John Wick: Chapter 3 - Parabellum
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Well done Selznick production featuring his wife Jennifer Jones as the titular Jennie. Great scenes shot in NYC that give a fantastic vibe of the 1940's feel for the City. Also, has a very ethereal ambiance of Cotten and Jones meeting through time. Jones does have a certain 'heavenly' presence in the film, but Cotten does not match her performance as the struggling artist. And the whole production comes off as over wrought, over melodramatic and over scored which do not then bolster the spiritual element of time and love the films strives to obtain. Enjoyable, but just doesn't match the craftsmanship of some of Selznick's other production such as "Rebecca".
The best fantasy romance movie ever made! Winner of the Best Visual Effects Academy Award!
Lovely haunting love story. Wonderful performances by Jennifer Jones and Ethyl Barrymore. Cinematography and music provide a warm and thoughtful finish.
Takes an awful lot of suspension of disbelief, but once you buy in, very romantic and beautifully shot and quite a different type of ghost story. Plus a legendary cast to boot.
A little masterpiece this film is and a big wonder. I was surprised to come upon this movie: cinema has so many gems to offer in the heap of all movies, you just have to dig a little. This picture is spiritually very empowering; another movie about man's obsession with a woman, now it is in a form of true love that transcends time and is indeed eternal. It is so dreamy, foggy, shadowy, almost like a myth; the cinematographer did a very good job, the atmosphere is overwhelmingly likeable. One of the best romantic movies, no doubt.
There is an element of magic to this story, which has a struggling artist (Joseph Cotten) meeting a young girl (Jennifer Jones) in the park by chance one day. It's soon apparent that there is something different about this girl, as she mentions things from decades ago as if they were current, and ages a little each time he subsequently meets her. A romance begins to develop, fueled by artistic inspiration she gives him, as well as mystery - is she a ghost? A muse? Someone only he can see? Meanwhile, tragedy lurks.
The film is gorgeous, with beautiful shots of winter in New York City, and artistic effects such as those created by spreading canvas over the camera lens. The performances are reasonably good, and it was fantastic to see Ethel Barrymore and Lillian Gish in supporting roles. There is a dreamy feel to it, as well as philosophical message of the timelessness of art and love. It's intellectual, opening with deep thoughts ("Since time began man has looked into the awesome reaches of infinity and asked the eternal question: What is time? What is life? What is space? What is death?"), quotes from Euripides and Keats, and other profundity ("This was tomorrow once..."). It's also quite romantic ("I know we were meant to be together. The strands of our lives are woven together and neither the world nor time can tear them apart"), and it may be too syrupy or cheesy for some viewers. I have to say that Director William Dieterle does lay it on pretty thick towards the end - but all in all, with aesthetic elements that touch the head and heart, I found it entertaining.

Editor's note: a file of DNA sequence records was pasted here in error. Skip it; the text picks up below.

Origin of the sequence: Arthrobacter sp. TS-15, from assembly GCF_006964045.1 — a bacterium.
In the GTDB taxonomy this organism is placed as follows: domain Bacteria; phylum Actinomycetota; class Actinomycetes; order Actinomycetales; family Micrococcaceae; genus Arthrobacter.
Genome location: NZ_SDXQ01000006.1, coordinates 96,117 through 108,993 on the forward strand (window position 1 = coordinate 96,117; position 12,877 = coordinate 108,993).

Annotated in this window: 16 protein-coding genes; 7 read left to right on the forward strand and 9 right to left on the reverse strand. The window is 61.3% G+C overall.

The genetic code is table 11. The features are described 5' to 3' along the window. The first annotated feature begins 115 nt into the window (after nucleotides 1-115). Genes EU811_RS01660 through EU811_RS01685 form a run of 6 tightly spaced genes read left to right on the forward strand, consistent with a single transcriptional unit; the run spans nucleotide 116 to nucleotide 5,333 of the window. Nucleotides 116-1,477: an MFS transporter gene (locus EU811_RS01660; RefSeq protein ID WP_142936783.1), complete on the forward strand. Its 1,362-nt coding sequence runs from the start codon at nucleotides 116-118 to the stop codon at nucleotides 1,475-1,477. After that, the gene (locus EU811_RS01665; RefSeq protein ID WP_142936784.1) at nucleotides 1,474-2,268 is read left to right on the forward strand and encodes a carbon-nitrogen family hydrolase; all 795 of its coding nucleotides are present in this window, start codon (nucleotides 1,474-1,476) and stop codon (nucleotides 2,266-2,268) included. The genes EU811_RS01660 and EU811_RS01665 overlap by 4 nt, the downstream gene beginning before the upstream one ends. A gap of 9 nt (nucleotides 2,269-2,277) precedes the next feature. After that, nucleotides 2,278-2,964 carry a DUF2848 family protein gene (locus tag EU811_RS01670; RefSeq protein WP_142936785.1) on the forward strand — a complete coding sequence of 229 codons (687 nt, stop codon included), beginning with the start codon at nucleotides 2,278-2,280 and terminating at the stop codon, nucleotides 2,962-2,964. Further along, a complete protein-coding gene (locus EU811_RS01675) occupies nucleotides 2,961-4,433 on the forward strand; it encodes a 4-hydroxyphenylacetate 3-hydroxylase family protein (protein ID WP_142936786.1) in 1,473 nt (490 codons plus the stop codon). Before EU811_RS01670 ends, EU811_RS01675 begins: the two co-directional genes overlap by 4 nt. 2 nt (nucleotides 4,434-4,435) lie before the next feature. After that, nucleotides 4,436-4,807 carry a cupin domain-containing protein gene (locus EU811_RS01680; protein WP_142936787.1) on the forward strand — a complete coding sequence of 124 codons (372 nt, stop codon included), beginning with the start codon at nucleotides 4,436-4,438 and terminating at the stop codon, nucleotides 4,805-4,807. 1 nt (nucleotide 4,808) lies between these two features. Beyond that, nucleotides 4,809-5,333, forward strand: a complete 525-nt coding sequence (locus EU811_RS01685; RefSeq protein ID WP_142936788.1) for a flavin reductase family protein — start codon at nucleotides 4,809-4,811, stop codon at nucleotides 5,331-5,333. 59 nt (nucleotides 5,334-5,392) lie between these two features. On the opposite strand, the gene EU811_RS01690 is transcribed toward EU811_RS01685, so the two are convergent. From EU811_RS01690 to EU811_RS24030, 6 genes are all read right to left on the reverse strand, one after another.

For the first of 2017 I was so grateful to see this somewhat mesmerizing film about a struggling artist desperate for both work & inspiration in NYC.
He coincidently bumps into a school girl called Jennie who he becomes fascinated with that seems to have a past that doesn't entirely connect with present day.
As the artist progress to delve into Jennie's past he finds that she is in fact a ghost that meet a terrible end that he mysteriously connects with. An unusual fantasy film that is completely engrossing.
So good! This movie has everything...artsy existential ponderings, beautiful shots, epic romance, and awesome friendships. Will satisfy your classic movie cravings and hipster seafaring obsession!
Isn't Hitchcock's "Vertigo" weirdly familiar to it?
Charming fantasy film about artist Joseph Cotten meeting a sweet young girl in Central Park and then a few days running into the same girl, now years older. Cotten soon realizes that she is from the past and that he is also falling in love with her. David O. Selznick produced this wonderful romantic fantasy film, which stared his soon to be wife, Jennifer Jones. Cotton delivers his usual good performance, but Jones really stands out, convincingly aging throughout the course of the film. Dimitri Tiomkin provides a lush score that sounded more like a Bernard Hermann score. Joseph H. August gave the film a mostly dreamlike quality that immensely helped the film, especially the film's truly magical ending.